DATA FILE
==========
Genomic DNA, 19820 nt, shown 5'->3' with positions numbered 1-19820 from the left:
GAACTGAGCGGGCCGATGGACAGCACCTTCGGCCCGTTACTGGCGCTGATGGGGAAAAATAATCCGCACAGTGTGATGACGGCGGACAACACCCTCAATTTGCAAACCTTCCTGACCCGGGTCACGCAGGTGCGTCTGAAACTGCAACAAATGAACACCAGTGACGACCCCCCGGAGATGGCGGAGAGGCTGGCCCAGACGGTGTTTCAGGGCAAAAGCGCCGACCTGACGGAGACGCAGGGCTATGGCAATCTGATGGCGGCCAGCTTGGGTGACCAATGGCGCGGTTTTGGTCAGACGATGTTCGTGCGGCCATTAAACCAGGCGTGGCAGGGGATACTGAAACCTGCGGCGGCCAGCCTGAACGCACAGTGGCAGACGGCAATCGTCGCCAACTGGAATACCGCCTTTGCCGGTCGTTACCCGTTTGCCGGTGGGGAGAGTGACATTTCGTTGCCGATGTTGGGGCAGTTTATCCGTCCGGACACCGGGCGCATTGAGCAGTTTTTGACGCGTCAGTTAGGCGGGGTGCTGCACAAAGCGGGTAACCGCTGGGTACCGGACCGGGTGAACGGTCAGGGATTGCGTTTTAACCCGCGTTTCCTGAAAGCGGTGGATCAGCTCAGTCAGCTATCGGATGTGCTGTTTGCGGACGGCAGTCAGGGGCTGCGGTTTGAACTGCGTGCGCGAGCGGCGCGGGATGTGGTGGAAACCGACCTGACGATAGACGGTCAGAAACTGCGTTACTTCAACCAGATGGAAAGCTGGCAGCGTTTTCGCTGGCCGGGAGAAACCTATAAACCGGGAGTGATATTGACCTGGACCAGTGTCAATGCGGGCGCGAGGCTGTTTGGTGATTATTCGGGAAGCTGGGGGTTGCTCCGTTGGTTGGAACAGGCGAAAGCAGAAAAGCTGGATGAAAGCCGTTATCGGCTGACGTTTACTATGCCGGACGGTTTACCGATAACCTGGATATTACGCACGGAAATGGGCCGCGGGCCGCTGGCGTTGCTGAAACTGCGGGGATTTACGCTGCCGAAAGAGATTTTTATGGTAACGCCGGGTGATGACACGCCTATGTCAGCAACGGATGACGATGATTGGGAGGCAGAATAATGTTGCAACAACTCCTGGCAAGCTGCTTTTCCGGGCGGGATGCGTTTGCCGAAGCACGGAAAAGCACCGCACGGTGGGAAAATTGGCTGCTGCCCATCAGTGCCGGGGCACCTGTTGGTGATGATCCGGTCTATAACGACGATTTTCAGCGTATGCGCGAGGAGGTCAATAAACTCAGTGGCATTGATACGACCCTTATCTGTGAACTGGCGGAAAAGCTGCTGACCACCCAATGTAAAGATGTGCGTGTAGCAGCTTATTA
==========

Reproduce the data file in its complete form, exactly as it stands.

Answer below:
Genomic DNA, 19820 nt, shown 5'->3' with positions numbered 1-19820 from the left:
GAACTGAGCGGGCCGATGGACAGCACCTTCGGCCCGTTACTGGCGCTGATGGGGAAAAATAATCCGCACAGTGTGATGACGGCGGACAACACCCTCAATTTGCAAACCTTCCTGACCCGGGTCACGCAGGTGCGTCTGAAACTGCAACAAATGAACACCAGTGACGACCCCCCGGAGATGGCGGAGAGGCTGGCCCAGACGGTGTTTCAGGGCAAAAGCGCCGACCTGACGGAGACGCAGGGCTATGGCAATCTGATGGCGGCCAGCTTGGGTGACCAATGGCGCGGTTTTGGTCAGACGATGTTCGTGCGGCCATTAAACCAGGCGTGGCAGGGGATACTGAAACCTGCGGCGGCCAGCCTGAACGCACAGTGGCAGACGGCAATCGTCGCCAACTGGAATACCGCCTTTGCCGGTCGTTACCCGTTTGCCGGTGGGGAGAGTGACATTTCGTTGCCGATGTTGGGGCAGTTTATCCGTCCGGACACCGGGCGCATTGAGCAGTTTTTGACGCGTCAGTTAGGCGGGGTGCTGCACAAAGCGGGTAACCGCTGGGTACCGGACCGGGTGAACGGTCAGGGATTGCGTTTTAACCCGCGTTTCCTGAAAGCGGTGGATCAGCTCAGTCAGCTATCGGATGTGCTGTTTGCGGACGGCAGTCAGGGGCTGCGGTTTGAACTGCGTGCGCGAGCGGCGCGGGATGTGGTGGAAACCGACCTGACGATAGACGGTCAGAAACTGCGTTACTTCAACCAGATGGAAAGCTGGCAGCGTTTTCGCTGGCCGGGAGAAACCTATAAACCGGGAGTGATATTGACCTGGACCAGTGTCAATGCGGGCGCGAGGCTGTTTGGTGATTATTCGGGAAGCTGGGGGTTGCTCCGTTGGTTGGAACAGGCGAAAGCAGAAAAGCTGGATGAAAGCCGTTATCGGCTGACGTTTACTATGCCGGACGGTTTACCGATAACCTGGATATTACGCACGGAAATGGGCCGCGGGCCGCTGGCGTTGCTGAAACTGCGGGGATTTACGCTGCCGAAAGAGATTTTTATGGTAACGCCGGGTGATGACACGCCTATGTCAGCAACGGATGACGATGATTGGGAGGCAGAATAATGTTGCAACAACTCCTGGCAAGCTGCTTTTCCGGGCGGGATGCGTTTGCCGAAGCACGGAAAAGCACCGCACGGTGGGAAAATTGGCTGCTGCCCATCAGTGCCGGGGCACCTGTTGGTGATGATCCGGTCTATAACGACGATTTTCAGCGTATGCGCGAGGAGGTCAATAAACTCAGTGGCATTGATACGACCCTTATCTGTGAACTGGCGGAAAAGCTGCTGACCACCCAATGTAAAGATGTGCGTGTAGCAGCTTATTA